Honeymoon is over, Badi must prove worth at NMS

Monday, May 31st, 2021 00:00 |
NMS Director-General Mohammed Badi.

The recent flooding of Nairobi estates due to the ongoing long rains is a demonstration that Maj-Gen Mohamed Badi-led Nairobi Metropolitan Services (NMS) has a long way to go before it makes the much hyped difference in the city.

NMS was established in February last year by President Uhuru Kenyatta to “save” Nairobi.

At the time, there was broad consensus the Central government could not stand idly by as the most important city in the region, Nairobi, disintegrated due to the chaotic reign of its now deposed governor, Mike Sonko. Badi was appointed to head NMS in March 2020.

Badi took over the health, transport, planning and development and public works dockets, the most critical functions in Nairobi City County Government.

In a show of the eagerness by the county Assembly leadership to restore Nairobi, then acting governor Benson Mutura’s first task when he was sworn in was to immediately sign the governor’s warrants to release a whopping Sh27 billion to NMS. 

Money, check; county leadership support, check; staff complement, check; central government support, check. All factors necessary for NMS to quickly turnaround Nairobi were given to Badi. And yet…

Last month, flooding pushed people out of their houses, electricity was disrupted and roads were shut down or reduced to lakes. It was worse in the slums. Clearly, the entry of NMS had made no difference.

There are other equally critical areas where NMS has made no difference. Hawkers still flood the City Centre.

In some streets in downtown Nairobi, hawkers’ wares have completely blocked pavements, forcing people onto roads where they co-mingle dangerously with cars.

Garbage is back, especially in the estates, completely closing some roads. After an initial lull, water vendors have roared back with a vengeance, especially in the densely populated estates and the slums. Water rationing is yet to be cut back.

Small business are still waiting to have their pending bills settled, months after Badi promised that he would pay all suppliers owed up to Kshs 5 million.

The small businesses are still in limbo, despite news that Treasury had released at least Sh1.3 billion to NMS to pay them. Streets families have proliferated across the city centre.

These are some of the quick wins that Badi needed to have implemented if only to provide confidence to Nairobi residents that NMS represented a complete break with the past.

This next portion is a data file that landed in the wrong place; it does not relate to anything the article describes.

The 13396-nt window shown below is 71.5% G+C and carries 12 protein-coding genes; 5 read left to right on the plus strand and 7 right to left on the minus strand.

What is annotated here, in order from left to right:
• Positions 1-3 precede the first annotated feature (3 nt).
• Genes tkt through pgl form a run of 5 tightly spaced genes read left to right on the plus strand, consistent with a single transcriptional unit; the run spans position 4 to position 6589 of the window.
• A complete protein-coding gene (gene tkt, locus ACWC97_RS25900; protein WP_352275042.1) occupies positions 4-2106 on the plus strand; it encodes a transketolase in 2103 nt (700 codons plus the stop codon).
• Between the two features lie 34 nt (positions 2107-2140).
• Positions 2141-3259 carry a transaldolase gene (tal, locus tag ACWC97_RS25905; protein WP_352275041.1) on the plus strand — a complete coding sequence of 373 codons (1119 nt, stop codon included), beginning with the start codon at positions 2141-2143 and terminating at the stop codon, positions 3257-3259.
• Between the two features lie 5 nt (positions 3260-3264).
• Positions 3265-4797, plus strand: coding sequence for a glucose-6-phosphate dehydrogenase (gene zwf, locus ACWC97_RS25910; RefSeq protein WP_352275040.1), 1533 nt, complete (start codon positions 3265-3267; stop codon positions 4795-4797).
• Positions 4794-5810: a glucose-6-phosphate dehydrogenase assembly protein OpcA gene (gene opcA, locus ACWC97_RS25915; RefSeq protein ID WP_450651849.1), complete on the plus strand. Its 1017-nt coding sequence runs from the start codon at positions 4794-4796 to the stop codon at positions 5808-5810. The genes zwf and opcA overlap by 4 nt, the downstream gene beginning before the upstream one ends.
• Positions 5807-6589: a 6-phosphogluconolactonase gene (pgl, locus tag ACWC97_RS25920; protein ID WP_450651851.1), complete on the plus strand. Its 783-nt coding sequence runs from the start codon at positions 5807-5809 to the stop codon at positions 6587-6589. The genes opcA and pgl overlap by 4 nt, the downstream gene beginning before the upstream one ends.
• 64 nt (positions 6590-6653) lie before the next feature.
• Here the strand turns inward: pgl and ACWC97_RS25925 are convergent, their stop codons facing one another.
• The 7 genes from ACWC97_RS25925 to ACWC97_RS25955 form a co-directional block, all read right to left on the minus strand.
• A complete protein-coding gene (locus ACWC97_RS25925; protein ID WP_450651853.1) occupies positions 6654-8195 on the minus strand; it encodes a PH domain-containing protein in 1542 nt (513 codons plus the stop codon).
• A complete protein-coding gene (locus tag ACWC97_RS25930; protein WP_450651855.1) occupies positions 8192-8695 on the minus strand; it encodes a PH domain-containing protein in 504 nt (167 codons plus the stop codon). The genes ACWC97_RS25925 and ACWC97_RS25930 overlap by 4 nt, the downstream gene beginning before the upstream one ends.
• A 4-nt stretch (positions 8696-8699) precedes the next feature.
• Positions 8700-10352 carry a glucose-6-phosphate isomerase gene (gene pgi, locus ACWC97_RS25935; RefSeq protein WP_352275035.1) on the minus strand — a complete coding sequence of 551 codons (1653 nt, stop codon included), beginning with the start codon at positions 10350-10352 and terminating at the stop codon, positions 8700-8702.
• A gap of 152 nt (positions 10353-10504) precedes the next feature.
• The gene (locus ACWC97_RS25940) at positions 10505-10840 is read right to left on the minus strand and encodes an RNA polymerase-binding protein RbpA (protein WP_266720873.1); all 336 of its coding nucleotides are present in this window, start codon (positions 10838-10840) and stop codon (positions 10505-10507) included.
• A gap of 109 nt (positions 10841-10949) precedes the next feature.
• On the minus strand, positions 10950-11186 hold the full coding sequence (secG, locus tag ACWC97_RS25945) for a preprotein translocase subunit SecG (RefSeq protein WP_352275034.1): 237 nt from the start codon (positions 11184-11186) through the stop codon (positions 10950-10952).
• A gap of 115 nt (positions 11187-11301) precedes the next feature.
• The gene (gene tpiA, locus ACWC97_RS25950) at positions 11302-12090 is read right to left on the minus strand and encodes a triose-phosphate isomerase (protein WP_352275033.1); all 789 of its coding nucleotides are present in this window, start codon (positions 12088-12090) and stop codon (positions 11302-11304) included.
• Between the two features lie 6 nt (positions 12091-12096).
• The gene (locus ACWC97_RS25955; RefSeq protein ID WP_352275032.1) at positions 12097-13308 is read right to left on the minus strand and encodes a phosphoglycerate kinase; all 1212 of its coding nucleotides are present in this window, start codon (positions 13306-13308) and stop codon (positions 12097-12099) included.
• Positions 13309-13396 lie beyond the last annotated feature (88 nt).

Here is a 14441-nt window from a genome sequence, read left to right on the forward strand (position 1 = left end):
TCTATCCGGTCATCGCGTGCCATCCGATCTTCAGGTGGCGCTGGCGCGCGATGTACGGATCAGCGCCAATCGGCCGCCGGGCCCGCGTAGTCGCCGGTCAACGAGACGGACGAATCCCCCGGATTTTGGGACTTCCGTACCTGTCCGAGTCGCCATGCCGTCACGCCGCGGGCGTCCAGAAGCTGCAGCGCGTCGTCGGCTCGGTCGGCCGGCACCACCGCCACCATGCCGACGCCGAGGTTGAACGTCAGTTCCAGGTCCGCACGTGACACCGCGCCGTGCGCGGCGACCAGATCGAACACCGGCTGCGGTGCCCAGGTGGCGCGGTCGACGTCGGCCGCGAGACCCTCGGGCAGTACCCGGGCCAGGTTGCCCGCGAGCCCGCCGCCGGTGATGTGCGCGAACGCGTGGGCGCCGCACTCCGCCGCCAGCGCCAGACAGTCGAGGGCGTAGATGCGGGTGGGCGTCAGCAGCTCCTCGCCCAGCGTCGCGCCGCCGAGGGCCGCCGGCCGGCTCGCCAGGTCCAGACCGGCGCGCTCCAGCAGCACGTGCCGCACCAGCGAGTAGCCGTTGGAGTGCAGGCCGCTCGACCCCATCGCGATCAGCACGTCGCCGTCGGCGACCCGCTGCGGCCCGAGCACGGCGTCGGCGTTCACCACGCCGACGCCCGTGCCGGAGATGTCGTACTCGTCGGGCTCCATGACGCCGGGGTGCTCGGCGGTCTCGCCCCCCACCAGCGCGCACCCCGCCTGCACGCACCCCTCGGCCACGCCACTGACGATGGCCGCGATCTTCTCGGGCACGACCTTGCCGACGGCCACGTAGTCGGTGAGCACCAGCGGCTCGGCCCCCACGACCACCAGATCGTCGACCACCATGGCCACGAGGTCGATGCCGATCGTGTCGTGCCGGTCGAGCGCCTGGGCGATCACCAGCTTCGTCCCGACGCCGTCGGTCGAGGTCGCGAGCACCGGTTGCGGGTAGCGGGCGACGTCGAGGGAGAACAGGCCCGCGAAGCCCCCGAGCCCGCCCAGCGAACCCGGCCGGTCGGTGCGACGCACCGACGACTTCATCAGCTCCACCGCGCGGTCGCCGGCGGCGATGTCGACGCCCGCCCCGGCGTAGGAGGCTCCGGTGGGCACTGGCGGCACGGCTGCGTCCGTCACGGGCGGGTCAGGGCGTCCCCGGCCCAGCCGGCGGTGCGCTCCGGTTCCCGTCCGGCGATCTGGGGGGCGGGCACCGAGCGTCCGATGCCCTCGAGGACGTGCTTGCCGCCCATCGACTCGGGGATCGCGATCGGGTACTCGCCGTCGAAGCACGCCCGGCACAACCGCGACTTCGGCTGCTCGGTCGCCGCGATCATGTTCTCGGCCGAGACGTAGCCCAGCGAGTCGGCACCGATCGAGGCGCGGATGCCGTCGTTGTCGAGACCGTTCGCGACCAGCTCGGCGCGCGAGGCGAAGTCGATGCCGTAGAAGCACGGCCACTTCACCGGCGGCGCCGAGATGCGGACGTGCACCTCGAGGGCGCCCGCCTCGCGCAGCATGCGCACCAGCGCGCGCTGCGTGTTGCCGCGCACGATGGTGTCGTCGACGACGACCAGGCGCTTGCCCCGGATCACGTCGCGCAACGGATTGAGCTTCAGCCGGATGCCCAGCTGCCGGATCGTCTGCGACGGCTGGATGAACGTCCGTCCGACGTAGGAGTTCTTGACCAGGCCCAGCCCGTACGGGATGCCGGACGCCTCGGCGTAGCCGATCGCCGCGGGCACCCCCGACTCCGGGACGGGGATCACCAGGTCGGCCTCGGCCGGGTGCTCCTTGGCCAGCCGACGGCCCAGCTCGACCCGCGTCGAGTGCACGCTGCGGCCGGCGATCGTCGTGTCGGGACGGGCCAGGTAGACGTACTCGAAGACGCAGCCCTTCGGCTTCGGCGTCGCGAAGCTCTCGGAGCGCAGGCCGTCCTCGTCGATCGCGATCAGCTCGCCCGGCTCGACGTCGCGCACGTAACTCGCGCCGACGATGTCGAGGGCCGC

Nothing shows more aptly the perception of NMS impact, or lack of it, than a recent media cartoon that depicted a dilapidated NMS garbage truck parked atop a heap of garbage in CBD, with the driver soundly asleep.

It’s not only Nairobi residents who are beginning to wonder whether the change they celebrated was worth it.

The county assembly, once fully behind Badi, is getting disillusioned, too. MCAs are growing impatient for results, obviously feeling pressure from their voters.

MCAs impeached Sonko, who was very popular, and they are having a hard time justifying the action to increasingly skeptical voters.

MCAs now want Badi to account for monies allocated to NMS so far. In simple words, they are asking Badi, why did we oust Sonko for you?

NMS must change course urgently. First, NMS must improve their public communication.

Badi must realise he runs a civilian entity. He has to keep channels of communication with Nairobi residents open.

As it is now, Nairobi residents do not have a clue where to go to make inquiries of NMS. Badi will continue to ignore this at his own peril.

Secondly, Badi must be felt beyond CBD. While the rehabilitation of CBD roads and pavements is a great thing to do, it is in the sprawling settlements of Nairobi where improvements are crying to be made that Badi’s success will rise and fall. 

President Uhuru has expended a substantial amount of his political capital to bring NMS into being, and get it money to operate. Badi needs to take cognizance of this, and exercise far greater urgency to make this experiment work.     —  [email protected]

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